Chances are, you’ve heard about this new trend, microgreens. They look a lot like sprouts, but they’re not quite as long and spindly, and anyone who is familiar with microgreens will argue tooth and nail that they’re not sprouts at all.
So, what are they?
The mystery is unraveled in this article from HerbSpeak. These plants give you a whole new way to incorporate greens into any meal, boosting the nutrition you get from whole foods.
Today, you’ll learn everything you need to know about microgreens, from what they really are, to their nutritional content, and even easy ways to add the fun little plants to your homecooked meals.
What Are Microgreens?
You might be surprised to learn that microgreens are exactly what they sound like – they are micro greens.
To put it a different way, these are plants that have been allowed to germinate, but not allowed to grow into adulthood, where they might become bitter and difficult to chew.
A plant is considered a microgreen when it has germinated and showing its cotyledon before the true leaves emerge on the plant.
Once the true leaves emerge, they are no longer considered microgreens and are instead immature versions of the full vegetable, flower, or herb. This distinction is important because the immature plants that have grown true leaves tend to become bitter and unappealing as their chemistry changes and they continue to develop.
These plants are often grown and sold in packages that contain several hundred of the harvested leaves and stems at a time. Though they are fewer than with sprouts, you may still see some seed hulls in the package. These may be removed if they are large enough or eaten with the plant if they are small.
While their size can vary depending on the type of plant and method of growing, the plants are often harvested before they can get too tall, leaving most leafy microgreens between 1 and 3 inches in height each.
Are Microgreens Just Baby Plants?
Yes, microgreens are essentially “baby plants”, but they’re not the same as those “baby brussels sprouts” or “baby spinach” you might find in the supermarket. Those are the young leaves of the mature vegetable or plant that would otherwise be eaten at maturity.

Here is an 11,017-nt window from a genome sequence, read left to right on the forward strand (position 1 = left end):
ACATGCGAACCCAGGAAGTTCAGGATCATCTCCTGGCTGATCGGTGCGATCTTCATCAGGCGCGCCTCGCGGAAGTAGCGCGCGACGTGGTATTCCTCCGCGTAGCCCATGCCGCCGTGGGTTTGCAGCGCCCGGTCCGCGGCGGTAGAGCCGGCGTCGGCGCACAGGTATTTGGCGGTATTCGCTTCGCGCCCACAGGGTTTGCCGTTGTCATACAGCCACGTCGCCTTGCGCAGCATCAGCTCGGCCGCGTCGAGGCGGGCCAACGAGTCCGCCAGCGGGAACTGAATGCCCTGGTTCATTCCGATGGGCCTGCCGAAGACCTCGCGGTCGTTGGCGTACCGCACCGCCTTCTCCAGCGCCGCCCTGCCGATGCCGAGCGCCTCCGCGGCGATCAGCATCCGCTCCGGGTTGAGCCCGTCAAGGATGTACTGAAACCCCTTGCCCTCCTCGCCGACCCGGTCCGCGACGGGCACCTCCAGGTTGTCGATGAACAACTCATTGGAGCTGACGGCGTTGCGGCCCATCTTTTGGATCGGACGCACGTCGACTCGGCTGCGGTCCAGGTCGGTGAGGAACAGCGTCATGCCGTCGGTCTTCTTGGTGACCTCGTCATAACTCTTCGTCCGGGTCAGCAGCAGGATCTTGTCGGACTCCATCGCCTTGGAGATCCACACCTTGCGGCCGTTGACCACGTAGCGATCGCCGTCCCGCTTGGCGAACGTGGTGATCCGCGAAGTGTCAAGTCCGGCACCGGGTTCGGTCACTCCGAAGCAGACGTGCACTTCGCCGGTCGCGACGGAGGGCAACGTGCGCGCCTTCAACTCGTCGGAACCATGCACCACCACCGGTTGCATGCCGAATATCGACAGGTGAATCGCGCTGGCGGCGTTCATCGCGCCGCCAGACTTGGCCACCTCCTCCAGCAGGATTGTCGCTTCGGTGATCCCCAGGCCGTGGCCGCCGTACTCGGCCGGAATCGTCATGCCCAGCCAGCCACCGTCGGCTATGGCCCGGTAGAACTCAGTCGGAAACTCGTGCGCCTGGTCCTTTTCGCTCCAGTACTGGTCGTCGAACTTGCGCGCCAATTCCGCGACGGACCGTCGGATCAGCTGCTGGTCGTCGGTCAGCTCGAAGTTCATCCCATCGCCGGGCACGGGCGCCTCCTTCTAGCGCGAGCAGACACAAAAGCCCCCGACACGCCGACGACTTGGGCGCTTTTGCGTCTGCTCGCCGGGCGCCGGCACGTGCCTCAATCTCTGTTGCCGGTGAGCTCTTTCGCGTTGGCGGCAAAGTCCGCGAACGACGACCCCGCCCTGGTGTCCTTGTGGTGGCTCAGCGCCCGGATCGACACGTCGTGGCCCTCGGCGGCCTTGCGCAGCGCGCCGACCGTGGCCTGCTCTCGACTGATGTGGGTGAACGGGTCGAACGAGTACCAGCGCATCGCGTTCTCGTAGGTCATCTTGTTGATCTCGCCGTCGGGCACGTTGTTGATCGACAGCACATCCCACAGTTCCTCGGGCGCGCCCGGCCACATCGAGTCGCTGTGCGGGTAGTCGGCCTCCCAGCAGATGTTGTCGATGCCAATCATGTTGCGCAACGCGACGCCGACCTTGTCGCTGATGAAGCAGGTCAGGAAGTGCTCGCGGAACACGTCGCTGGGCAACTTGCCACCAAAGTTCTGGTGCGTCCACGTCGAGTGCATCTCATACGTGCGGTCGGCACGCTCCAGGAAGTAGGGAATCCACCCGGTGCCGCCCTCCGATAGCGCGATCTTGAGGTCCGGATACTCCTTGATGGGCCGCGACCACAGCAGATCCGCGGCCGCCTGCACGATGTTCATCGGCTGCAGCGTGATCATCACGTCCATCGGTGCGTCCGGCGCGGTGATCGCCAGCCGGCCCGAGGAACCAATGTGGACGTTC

Microgreens are instead the stem and cotyledon (embryonic leaf) of those same plants. If you plant cauliflower, for example, you’d typically eat the crown and no other parts of the plant. Cauliflower microgreens, on the other hand, are the same plant that has only had a few days to grow. That plant hasn’t yet developed and changed into its adult form.
How Nutritious Are Microgreens?
The intense, aromatic leaves may leave you wondering how nutritious the baby plants are. (1) After all, plants are packed with a variety of phytonutrients that are healthy for our bodies, but how does it compare to letting the full vegetable or herb grow in?
On the whole, the microgreens contained more nutrients than their fully-grown selves.
There are indeed reports that certain microgreens contain higher concentrations of phytochemicals present in the edible parts of the adult plants. This makes sense, as the plant chemistry changes as it matures.
Different types of microgreens will also have different nutritional values as they are different plants.
It is important to note that these reports are typically only assessing one type of microgreen for a single nutrient. In no way does this dismiss the nutritional benefits of microgreens, but you should be wary of anyone who tries to make it out as a “miracle solution.”
Still, microgreens are filled to the brim with good nutrients and are a great way to get your daily greens without having to scarf down too many vegetables with each meal.
Microgreens are best known for being rich in potassium, iron, zinc, magnesium, copper, and other antioxidants.
What Plants are Microgreens?
Chances are, you’ve seen microgreens at your local supermarket, but unless you were familiar with the way each individual plant looked at its seedling stage, then you might not know what plant you are purchasing. Sometimes, growers will simply label the packages as “Microgreens” without any other explanation.
To the everyday person who isn’t engrossed in the micro world, that is confusing. Below, however are the most common types of microgreens that you might see in the store and their identifying features.
Keep in mind that color may vary, as color can be influenced by environmental factors during growth as well as what variety of the particular plant it is.
This type of microgreen has strong leaves and has a very deep green appearance. The leaves are split, with two half-heart lobes on either side of the meristem. The stems take on a uniform whitish-green appearance. Leaves and stems may appear red depending on the variety. The flavor has strong, spicy notes of radish if grown and harvested correctly, and tend to be usable as an all-purpose green.